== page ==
This is where the historic”Gotcha” starts. The sermon was missing for two decades after its assumed delivery. It therefore could not have affected the Founders, or even the early republic. And since the writer of City on a Hill, Abram Van Engen, is fond of pointing out, it is suspicious that Winthrop’s Model affected anybody at all–such as the Puritans! Van Engen, like Gamble and Rodgers, demonstrates that the sermon only cannot be found where you might expect to find it in the historic American canon. Even after it was found, and finally released in 1838, no one seemed to care much about it–or at least no more than the remaining sermons produced in New England over two decades. Even more surprising, no one cared much about the phrase”City on a Hill” till after World War II. Even Reagan’s usage suggested just how much Winthrop had become a convenient trope rather than a real historical fascination. Reagan called him a”Pilgrim.” But maybe Reagan did not have to understand a Pilgrim from a Puritan since, after all, he was interested in summoning a highly effective national self-understanding of American exceptionalism.

Contrary to Gamble or Rodgers, who are far more enthusiastic about taking exception with that exceptionalism, Van Engen is considering tracing its lineage. Van Engen begins the substantial part of his debate from the historic archives that allowed Winthrop’s recovery and retained so much early American history from being lost eternally. He recounts how archival collections were created, often against all odds, thanks to the founders who built and stocked these associations to enable particular requirements of American fate.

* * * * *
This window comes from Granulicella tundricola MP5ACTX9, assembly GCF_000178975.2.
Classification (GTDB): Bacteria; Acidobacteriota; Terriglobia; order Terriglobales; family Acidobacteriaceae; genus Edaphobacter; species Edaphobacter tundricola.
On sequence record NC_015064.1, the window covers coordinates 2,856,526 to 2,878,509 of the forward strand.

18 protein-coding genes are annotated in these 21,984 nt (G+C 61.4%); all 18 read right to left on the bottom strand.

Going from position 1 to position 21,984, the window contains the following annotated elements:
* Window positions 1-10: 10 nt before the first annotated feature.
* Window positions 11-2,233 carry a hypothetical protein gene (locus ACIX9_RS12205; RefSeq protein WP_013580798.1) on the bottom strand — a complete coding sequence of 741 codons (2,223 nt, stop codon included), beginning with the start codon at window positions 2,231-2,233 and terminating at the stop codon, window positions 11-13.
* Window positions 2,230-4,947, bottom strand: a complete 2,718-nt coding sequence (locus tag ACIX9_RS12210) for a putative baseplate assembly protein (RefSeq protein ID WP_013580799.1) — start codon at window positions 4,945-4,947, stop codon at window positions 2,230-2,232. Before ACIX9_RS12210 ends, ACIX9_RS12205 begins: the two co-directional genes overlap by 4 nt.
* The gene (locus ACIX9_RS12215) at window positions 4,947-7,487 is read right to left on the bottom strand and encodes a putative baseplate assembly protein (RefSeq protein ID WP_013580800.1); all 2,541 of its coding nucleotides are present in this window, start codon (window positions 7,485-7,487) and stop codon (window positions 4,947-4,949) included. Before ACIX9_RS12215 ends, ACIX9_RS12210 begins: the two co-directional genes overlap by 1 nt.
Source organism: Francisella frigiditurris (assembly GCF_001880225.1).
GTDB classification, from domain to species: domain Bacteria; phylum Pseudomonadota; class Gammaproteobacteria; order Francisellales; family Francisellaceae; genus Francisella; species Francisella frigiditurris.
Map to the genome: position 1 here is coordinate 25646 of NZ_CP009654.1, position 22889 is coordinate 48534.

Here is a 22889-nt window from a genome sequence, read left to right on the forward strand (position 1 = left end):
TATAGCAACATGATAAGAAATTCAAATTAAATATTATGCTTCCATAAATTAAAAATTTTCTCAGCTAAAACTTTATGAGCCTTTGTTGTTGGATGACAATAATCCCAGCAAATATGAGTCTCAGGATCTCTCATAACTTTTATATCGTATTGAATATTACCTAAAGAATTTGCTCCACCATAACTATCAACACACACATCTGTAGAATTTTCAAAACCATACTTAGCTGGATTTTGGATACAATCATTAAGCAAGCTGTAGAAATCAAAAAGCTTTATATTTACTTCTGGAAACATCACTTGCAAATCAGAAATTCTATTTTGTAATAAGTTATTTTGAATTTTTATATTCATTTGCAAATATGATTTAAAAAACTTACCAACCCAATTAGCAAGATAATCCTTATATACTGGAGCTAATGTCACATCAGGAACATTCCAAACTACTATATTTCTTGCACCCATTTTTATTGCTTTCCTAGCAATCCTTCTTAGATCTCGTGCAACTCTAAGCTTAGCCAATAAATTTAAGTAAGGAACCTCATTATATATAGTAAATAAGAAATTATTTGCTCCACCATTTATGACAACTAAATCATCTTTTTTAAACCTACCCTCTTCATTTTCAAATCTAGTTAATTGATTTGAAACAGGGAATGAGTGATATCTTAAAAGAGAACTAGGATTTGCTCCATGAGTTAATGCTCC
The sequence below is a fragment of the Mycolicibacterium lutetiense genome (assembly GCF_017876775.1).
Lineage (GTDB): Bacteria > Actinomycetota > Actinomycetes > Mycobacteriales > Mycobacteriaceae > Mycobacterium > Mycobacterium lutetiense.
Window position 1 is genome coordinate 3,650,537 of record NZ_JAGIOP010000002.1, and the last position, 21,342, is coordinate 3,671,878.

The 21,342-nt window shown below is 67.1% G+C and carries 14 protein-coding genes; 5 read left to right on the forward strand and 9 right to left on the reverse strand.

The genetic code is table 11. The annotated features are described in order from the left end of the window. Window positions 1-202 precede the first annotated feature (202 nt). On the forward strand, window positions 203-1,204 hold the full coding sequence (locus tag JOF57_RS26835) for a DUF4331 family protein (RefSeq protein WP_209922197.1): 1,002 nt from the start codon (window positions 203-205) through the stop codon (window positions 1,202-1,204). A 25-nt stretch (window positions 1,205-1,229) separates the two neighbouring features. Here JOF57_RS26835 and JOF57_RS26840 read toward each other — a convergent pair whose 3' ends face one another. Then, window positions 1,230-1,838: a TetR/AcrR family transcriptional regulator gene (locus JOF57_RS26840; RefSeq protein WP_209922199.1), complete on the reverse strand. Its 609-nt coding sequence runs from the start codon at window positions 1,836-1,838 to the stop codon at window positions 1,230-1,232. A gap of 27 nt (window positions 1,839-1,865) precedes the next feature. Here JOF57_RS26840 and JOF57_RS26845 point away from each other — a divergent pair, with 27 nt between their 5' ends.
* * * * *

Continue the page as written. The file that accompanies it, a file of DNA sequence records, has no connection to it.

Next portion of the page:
Willard’s founding narrative of America marginalized everyone but New Englanders.After setting themselves at the 1820s, historic societies accumulated the documents now taken for granted by scholars. Protestantism is relevant here, insofar as these pioneers like Jeremy Belknap or Ebenezer Hazard felt the call of God for their labors. Not only did they think historical scholarship a vocation, the past could be prologue when Americans heard of their ancestors’ love of liberty and set up that the case studies of history for their joy.

New England because America